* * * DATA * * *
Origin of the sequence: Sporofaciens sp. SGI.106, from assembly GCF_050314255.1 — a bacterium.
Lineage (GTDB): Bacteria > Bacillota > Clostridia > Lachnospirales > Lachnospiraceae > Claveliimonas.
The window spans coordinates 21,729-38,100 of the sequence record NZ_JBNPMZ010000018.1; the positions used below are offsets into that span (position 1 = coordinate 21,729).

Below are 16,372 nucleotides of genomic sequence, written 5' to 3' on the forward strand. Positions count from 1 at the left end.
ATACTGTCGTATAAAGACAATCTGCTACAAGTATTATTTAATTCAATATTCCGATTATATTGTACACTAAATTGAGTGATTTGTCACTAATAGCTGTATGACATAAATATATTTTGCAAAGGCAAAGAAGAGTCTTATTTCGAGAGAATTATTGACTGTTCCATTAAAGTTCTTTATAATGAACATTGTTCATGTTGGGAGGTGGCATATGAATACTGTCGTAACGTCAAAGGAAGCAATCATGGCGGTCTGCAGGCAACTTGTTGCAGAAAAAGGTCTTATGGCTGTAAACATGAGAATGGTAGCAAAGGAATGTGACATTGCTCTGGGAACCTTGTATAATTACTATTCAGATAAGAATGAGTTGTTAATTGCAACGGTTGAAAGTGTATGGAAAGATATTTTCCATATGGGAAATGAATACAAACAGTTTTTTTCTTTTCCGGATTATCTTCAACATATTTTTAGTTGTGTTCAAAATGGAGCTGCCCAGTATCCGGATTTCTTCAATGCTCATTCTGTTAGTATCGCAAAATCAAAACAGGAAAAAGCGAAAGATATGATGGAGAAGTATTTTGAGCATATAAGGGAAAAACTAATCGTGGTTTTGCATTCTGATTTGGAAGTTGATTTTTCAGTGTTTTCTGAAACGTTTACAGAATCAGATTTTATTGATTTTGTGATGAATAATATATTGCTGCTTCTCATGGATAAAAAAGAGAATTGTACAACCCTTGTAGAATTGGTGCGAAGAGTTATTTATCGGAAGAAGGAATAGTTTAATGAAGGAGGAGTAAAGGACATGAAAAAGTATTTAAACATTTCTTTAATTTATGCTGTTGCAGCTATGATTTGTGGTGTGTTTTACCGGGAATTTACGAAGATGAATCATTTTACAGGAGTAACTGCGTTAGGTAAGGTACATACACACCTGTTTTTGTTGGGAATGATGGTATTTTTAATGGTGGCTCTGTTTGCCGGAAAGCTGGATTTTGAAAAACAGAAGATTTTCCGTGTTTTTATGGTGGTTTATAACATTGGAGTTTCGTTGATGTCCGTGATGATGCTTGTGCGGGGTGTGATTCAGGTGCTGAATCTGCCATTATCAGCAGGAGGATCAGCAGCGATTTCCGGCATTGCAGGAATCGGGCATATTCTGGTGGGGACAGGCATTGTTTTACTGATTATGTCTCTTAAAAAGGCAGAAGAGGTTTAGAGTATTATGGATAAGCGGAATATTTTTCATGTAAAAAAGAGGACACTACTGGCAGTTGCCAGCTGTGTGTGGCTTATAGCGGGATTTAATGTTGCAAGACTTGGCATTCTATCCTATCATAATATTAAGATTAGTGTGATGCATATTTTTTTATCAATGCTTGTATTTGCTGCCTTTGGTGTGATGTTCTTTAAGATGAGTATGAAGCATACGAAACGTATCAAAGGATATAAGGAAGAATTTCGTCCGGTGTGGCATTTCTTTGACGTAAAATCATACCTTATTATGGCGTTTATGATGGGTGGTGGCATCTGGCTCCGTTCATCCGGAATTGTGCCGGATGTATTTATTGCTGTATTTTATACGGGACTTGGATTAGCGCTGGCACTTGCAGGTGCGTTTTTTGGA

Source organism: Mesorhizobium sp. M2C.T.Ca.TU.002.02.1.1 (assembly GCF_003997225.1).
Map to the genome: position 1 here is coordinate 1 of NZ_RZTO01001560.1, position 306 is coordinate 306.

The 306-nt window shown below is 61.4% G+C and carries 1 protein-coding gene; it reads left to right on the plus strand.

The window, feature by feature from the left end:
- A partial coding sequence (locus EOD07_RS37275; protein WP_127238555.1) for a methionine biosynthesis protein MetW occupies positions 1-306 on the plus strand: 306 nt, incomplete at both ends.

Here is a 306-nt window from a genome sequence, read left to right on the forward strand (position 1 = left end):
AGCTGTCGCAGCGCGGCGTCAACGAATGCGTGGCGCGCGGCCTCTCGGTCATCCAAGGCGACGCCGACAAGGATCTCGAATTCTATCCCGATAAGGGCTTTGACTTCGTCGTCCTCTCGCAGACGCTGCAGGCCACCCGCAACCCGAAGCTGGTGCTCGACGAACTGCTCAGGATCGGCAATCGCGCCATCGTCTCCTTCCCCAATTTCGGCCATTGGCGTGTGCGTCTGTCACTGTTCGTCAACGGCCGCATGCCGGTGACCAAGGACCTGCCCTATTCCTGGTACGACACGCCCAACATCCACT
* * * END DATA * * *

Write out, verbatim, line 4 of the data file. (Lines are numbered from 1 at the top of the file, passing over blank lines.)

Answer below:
Below are 16,372 nucleotides of genomic sequence, written 5' to 3' on the forward strand. Positions count from 1 at the left end.